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Monday, February 25, 2013

Celebrity's and their Ugly Bunions


What is a bunion? This is a bony bump that forms on the outside edge of the big toe. It is estimated that half of women in America have bunions. In fact, it is so common than even celebrities are not spared from this foot condition.
Victoria Beckham, for instance, has not made it a secret that she has problems with her feet. In the past, she has reportedly stated that the ugliest thing about her were her feet. Her penchant for wearing high heels may have resulted to the development of bunions.  Shoes with high heels are commonly damaging to the toes. Victoria is seldom without her towering heels, which may have led to bunion formation.
Wearing elevated heels regularly is known to put unwarranted pressure on the foot. Thus, it is not surprising that a lot of models, such as Naomi Campbell, develop bunions. Celebrity millionaire Oprah Winfrey is not spared from the infamous bunions. Rumors still circulate whether or not she had bunion removal. Although she wears heels during her television appearances, she is known for kicking her shoes off once she goes off the camera. 
Celebrities may look glamorous in towering stilettos but this puts them at more risk of bunion formation. Aside from frequent use of high heels, another contributing factor to development of bunions is wearing too tight shoes. All the stress exerted on the foot from wearing improper footwear can put increased stress on the big toe joint. The extra strain on high heeled shoes or too tight shoes can hasten the formation of bunions in those who are inclined to develop them.
Genetics also plays a significant role in bunions. If the condition runs in the family, then it is more likely to have them. Sometimes, foot injuries can also be a factor. Other risk factors are certain nerve conditions that affect the foot, rheumatoid arthritis, congenital reasons, or occupational factors, for instance among ballet dancers.
Bunions may or may not cause foot pain. A bunion is seen as an enlargement of the base of the big toe. Later on, it can get larger and then sticks out. The skin over the bump may be tender and reddish. As the bunion gets bigger, the more it hurts to walk. In others, the pain can become chronic and the pressure from the big toe may force the second toe out of alignment.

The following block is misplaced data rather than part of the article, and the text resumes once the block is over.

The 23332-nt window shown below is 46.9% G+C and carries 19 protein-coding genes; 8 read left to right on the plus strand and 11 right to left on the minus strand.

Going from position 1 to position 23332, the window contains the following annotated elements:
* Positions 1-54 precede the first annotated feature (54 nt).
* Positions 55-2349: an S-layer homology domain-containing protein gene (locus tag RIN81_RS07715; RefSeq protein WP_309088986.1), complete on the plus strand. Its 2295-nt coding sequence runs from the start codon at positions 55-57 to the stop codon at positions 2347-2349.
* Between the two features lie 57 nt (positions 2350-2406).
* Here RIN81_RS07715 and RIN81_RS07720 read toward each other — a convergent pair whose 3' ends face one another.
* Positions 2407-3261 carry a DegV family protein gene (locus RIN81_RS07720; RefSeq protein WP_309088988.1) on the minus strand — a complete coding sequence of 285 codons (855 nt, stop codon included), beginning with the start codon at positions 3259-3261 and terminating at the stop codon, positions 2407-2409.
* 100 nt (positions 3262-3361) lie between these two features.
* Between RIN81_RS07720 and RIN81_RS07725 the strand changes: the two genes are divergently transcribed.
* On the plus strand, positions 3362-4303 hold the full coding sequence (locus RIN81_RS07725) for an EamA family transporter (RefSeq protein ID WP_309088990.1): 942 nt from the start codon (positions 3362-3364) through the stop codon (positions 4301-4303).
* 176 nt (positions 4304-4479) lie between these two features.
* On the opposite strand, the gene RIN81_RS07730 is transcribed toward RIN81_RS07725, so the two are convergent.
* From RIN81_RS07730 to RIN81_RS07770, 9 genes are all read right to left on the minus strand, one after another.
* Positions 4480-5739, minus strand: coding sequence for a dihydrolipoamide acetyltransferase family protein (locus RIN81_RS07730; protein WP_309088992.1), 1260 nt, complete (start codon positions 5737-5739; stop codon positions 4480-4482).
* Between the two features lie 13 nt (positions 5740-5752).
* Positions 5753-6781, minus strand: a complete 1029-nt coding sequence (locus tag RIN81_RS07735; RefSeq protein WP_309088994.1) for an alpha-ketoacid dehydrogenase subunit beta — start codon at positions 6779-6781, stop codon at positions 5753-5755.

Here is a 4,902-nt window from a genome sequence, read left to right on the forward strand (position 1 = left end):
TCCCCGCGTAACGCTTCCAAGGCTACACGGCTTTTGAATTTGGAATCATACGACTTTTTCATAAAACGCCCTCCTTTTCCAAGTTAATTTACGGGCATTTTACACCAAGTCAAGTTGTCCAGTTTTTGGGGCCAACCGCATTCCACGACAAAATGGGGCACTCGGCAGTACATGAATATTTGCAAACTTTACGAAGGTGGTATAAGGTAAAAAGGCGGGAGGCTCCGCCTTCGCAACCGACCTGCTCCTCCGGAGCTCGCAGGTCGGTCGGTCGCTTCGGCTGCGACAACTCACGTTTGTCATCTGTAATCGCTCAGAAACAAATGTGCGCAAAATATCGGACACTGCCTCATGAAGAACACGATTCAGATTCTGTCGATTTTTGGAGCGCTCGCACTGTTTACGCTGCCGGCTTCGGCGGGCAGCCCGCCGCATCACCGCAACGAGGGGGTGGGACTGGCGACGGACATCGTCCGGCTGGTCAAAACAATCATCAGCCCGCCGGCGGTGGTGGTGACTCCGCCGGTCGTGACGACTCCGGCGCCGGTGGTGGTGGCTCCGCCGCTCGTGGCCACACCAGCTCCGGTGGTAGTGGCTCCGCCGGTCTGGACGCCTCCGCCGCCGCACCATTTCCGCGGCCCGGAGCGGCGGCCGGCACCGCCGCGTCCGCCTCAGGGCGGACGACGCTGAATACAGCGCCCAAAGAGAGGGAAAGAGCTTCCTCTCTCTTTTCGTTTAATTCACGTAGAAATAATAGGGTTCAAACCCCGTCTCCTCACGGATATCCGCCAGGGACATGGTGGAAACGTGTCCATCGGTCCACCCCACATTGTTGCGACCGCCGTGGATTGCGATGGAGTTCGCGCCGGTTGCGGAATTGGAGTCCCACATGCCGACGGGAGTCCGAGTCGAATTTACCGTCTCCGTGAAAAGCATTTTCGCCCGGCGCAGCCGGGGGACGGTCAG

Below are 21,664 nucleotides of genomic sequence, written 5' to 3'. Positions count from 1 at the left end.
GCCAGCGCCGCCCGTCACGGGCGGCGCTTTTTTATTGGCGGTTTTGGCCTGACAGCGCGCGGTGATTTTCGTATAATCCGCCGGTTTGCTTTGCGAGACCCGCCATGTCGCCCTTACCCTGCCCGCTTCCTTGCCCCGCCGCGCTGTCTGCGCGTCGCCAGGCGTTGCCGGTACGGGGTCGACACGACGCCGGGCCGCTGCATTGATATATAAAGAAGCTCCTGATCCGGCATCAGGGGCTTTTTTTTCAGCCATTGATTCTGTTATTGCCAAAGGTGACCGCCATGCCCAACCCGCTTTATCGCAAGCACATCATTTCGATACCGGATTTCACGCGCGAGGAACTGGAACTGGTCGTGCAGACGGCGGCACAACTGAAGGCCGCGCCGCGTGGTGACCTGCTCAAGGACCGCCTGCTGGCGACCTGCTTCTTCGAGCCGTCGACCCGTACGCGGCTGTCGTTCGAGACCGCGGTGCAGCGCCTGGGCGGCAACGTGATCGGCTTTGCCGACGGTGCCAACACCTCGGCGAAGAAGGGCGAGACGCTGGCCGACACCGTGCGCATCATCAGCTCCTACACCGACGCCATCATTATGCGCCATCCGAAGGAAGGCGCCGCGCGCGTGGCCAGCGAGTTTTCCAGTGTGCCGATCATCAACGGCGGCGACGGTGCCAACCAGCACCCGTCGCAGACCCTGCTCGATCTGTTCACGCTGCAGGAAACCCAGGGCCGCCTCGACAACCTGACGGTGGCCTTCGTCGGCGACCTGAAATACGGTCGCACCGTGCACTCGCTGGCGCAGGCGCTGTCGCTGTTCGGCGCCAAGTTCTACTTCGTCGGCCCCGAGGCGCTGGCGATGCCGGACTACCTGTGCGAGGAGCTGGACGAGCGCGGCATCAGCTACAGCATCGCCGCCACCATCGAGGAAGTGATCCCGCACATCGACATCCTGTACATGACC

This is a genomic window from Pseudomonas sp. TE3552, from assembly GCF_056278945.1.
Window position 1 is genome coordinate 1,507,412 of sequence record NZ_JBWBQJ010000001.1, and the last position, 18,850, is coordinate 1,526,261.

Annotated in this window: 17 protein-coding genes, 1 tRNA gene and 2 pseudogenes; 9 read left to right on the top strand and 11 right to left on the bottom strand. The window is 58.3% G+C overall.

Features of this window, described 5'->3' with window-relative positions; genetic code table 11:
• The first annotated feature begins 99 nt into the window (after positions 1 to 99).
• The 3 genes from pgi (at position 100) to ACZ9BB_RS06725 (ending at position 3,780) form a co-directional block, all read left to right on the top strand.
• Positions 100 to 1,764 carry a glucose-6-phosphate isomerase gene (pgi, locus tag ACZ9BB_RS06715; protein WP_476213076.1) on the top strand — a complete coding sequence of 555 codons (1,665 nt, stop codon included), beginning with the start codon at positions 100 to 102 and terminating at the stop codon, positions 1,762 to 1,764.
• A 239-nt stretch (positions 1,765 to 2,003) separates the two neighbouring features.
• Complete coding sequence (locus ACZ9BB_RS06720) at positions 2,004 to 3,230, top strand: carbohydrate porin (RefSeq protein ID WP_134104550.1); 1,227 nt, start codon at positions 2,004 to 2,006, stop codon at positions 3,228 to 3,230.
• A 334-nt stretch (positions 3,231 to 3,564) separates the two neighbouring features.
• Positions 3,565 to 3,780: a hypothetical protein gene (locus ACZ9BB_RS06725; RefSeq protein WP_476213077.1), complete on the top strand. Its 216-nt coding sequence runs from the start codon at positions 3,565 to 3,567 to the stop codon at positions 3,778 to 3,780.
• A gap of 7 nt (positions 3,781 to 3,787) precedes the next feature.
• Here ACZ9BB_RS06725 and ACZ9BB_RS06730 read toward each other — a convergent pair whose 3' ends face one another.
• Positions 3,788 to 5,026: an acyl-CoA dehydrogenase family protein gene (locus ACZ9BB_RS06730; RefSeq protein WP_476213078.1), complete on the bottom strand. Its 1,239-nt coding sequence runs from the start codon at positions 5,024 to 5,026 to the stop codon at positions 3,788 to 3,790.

In diagnosing bunions, the physician will do a thorough physical examination of the foot as well as an x-ray to assess the severity and possibly identify the cause of the bunion.
Although bunions do not always cause problems, they are permanent. The treatment options depend on the size of the bunion and severity of the pain. For smaller bunions, wearing comfortable shoes, using foot pads, and avoiding high heeled shoes can reduce stress on the bunion and decrease pain. Over the counter arch supports or prescription orthotic devices can provide relief. Medications such as acetaminophen, ibuprofen, naproxen, or cortisone injections can be helpful.
Larger bunions can get more painful and only surgical correction can be an effective solution. Often, this includes a bunionectomy which includes removal of the swollen tissue around the big toe joint, straightening the big toe, realignment to straighten the abnormal angle in the big toe joint, and permanently joining the bones of the affected toe joint. 
Old fear of painful bunion surgery is unfounded in our practice as our patients typically take only 1 or 2 days of pain medication in anticipation of agonizing pain that does not exist.   Our secret to painless bunion surgery?   Careful tissue handling and surgical technique by the doctor, quality peri-operative local anesthesia and proper use of steroids and anti-inflammatories during and after surgery. 
Prior to making the first incision the patient's foot / ankle is blocked with local anesthetic such as what a dentist would do prior to drilling teeth.    This initial injection stops the pain response of the body before it even starts.   Then at closure time another injection is given with a 24 hour local anesthetic to decrease post operative sensation or stress of surgery.    Most of the time a mild steroid is given as well as an intravenous strong none steroid anti inflammatory.   All these extra steps are taken to ensure a smooth and painless recovery from bunion surgery. 

Family Foot  and Leg Center, PA
661 Goodlette Road, Suite 103
12250 Tamiami Trail East, Suite 101
1660 Medical BLVD, Suite 302
Naples, FL
239 430 3668 for central scheduling.


AFO

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